Carrying Capacity CARRYING CAPACITY (K) - The population density where births and deaths are equal and population size is constant. • This is ultimately set by limiting factors: • shortages of resources (food, space, water), extreme conditions (cold temperature), physiological disruptions (predation, disease).
Density-dependent Population Regulation --case were birth rate and/or death rate varies with population density.
Density-dependent Population Regulation Intraspecific competition - competition among members of a population. Interference competition - direct interactions among individuals where one individual prevents another from gaining access to a resource.
Interference competition: Territoriality Numbers of breeding females on island Density-dependent reproduction in a population of song sparrows on Mandarte Island, BC, Canada (from Arcese & Smith 1988). Squares denote data for each year from 1975-1986. Notice how reproduction increased in 1985 for pairs where food was provided.
Density-dependent Population Regulation Intraspecific competition - competition among members of a population. Interference competition - direct interactions among individuals where one individual prevents another from gaining access to a resource. Exploitation competition - individuals consume a resource making it less available to other individuals
SELF THINNING - process where by some plants out compete others leading to more and more biomass being concentrated in fewer and fewer individuals.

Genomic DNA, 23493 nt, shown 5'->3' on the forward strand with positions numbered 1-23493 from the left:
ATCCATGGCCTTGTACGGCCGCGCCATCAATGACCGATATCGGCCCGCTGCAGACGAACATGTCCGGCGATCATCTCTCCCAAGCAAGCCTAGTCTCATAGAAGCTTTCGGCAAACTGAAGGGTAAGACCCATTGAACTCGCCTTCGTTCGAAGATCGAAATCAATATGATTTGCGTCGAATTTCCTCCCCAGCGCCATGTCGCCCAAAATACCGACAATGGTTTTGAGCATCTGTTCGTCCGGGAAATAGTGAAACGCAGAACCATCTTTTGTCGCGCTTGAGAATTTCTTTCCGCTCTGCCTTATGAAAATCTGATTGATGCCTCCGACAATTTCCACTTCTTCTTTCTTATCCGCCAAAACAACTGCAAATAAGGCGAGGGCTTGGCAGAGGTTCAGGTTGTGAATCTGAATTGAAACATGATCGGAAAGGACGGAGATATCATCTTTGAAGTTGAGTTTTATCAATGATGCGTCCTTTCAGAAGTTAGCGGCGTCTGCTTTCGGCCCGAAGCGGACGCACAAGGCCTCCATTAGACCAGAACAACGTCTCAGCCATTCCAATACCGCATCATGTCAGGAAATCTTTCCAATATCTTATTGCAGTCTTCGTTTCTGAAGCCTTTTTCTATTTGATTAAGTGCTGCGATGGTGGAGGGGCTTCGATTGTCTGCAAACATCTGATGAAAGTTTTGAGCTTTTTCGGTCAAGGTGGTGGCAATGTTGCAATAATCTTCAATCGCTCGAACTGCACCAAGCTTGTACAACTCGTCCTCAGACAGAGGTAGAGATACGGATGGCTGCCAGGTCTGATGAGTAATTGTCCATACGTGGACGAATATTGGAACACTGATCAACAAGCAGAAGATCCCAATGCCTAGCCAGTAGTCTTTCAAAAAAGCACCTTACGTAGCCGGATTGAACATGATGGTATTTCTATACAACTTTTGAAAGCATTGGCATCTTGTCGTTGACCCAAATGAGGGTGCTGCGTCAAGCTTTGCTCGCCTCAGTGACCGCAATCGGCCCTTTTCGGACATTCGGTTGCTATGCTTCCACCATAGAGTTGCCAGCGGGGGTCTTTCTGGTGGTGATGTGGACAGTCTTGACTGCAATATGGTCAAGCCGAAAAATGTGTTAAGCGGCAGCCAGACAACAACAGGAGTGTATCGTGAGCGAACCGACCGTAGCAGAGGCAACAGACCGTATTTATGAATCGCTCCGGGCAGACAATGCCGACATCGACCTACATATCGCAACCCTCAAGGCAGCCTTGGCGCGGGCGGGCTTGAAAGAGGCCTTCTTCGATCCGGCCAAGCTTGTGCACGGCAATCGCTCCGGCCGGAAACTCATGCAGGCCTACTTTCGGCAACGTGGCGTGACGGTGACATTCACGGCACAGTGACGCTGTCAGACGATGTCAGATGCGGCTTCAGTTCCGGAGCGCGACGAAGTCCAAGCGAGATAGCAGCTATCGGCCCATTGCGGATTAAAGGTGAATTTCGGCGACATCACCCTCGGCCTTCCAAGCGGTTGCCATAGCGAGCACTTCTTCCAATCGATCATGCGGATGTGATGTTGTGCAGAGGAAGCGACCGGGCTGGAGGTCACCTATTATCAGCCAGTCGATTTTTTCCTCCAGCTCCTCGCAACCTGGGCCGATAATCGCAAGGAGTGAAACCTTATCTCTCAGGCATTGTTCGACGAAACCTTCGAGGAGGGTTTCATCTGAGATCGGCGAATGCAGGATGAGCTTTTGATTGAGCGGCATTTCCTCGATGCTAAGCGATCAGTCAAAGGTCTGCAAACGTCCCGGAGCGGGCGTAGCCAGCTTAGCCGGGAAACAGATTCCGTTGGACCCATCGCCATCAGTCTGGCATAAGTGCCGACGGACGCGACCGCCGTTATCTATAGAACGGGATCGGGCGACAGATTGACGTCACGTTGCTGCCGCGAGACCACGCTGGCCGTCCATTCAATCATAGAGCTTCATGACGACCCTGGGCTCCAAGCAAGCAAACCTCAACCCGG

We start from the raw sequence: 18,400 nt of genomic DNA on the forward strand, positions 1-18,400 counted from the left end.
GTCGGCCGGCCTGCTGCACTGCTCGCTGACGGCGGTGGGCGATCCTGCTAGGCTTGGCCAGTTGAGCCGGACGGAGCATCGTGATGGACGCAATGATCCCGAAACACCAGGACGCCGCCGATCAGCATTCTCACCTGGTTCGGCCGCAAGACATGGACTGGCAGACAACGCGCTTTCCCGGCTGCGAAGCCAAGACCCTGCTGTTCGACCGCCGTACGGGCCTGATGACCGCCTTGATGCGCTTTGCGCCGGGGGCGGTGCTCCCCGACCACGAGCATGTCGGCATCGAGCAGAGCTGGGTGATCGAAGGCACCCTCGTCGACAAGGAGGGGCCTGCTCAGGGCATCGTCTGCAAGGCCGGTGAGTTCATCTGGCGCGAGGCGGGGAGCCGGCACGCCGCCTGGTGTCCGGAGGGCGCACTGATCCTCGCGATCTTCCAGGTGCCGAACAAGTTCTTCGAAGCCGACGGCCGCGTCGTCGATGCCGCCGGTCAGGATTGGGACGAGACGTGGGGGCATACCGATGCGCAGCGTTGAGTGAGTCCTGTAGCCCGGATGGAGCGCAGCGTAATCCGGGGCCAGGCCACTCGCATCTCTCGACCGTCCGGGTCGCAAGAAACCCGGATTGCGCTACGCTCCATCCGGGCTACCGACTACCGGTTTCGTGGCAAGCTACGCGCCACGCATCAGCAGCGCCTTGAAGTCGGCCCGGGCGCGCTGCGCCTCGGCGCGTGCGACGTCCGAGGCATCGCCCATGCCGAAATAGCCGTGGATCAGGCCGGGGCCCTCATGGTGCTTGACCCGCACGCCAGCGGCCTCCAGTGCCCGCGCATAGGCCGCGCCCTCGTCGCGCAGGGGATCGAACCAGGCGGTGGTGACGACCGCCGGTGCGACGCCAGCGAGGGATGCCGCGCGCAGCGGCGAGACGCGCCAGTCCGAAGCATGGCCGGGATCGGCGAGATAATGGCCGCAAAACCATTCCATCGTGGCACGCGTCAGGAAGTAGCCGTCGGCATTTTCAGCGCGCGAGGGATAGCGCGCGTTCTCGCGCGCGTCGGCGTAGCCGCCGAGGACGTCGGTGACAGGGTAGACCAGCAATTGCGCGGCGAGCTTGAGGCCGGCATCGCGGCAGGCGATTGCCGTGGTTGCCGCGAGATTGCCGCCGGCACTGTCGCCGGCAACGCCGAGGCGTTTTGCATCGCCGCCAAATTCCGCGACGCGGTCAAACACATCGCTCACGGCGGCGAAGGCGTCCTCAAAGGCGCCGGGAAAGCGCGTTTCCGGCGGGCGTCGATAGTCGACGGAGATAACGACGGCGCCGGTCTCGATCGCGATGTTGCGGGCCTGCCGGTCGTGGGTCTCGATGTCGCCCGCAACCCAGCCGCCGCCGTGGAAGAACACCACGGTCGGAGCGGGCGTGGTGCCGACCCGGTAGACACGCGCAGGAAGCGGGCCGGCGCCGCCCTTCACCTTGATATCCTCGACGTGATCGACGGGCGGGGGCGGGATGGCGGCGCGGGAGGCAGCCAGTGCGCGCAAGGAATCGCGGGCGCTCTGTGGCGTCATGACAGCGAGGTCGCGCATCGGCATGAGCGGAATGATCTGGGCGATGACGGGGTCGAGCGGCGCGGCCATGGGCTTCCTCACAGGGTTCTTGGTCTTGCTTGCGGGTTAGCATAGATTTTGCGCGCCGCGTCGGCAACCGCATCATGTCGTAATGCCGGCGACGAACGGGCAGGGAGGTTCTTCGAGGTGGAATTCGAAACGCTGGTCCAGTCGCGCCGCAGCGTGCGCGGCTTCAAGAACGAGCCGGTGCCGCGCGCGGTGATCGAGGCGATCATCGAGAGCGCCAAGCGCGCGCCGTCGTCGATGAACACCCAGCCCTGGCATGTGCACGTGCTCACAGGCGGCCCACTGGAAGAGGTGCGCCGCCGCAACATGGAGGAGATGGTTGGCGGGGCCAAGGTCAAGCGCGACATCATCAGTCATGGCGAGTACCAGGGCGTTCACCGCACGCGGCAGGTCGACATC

DENSITY-INDEPENDENT POPULATON REGULATION - Rates (per individual) of birth and/or death do not vary with population density. E.g., fire, flood, volcano, etc.
DISCUSSION QUESTIONS What are possible examples of density-independent factors regulating ungulates in YNP? How might density-independent and density-dependent factors interact to influence populations of ungulates in YNP?
CASE STUDY - GYE ELK • Coughenour, M. B., F. J. Singer. 1996. Elk Population Processes in the Yellowstone National Park Under the Policy of Natural Regulation. Ecological Applications 6, no. 2 : 573-93.
Regression between precipitation and winter mortality rates of elk calves. (Cougenhour and Singer 1997).
CONCLUSIONS: POPULATION REGULATION IN REALITY 1. K is usually a moving target, so a population stays within a range of variation. 2. Density independent factors may keep population size below K, and cause variation in population size. 3. Time lags and density dependent controls may cause population cycles.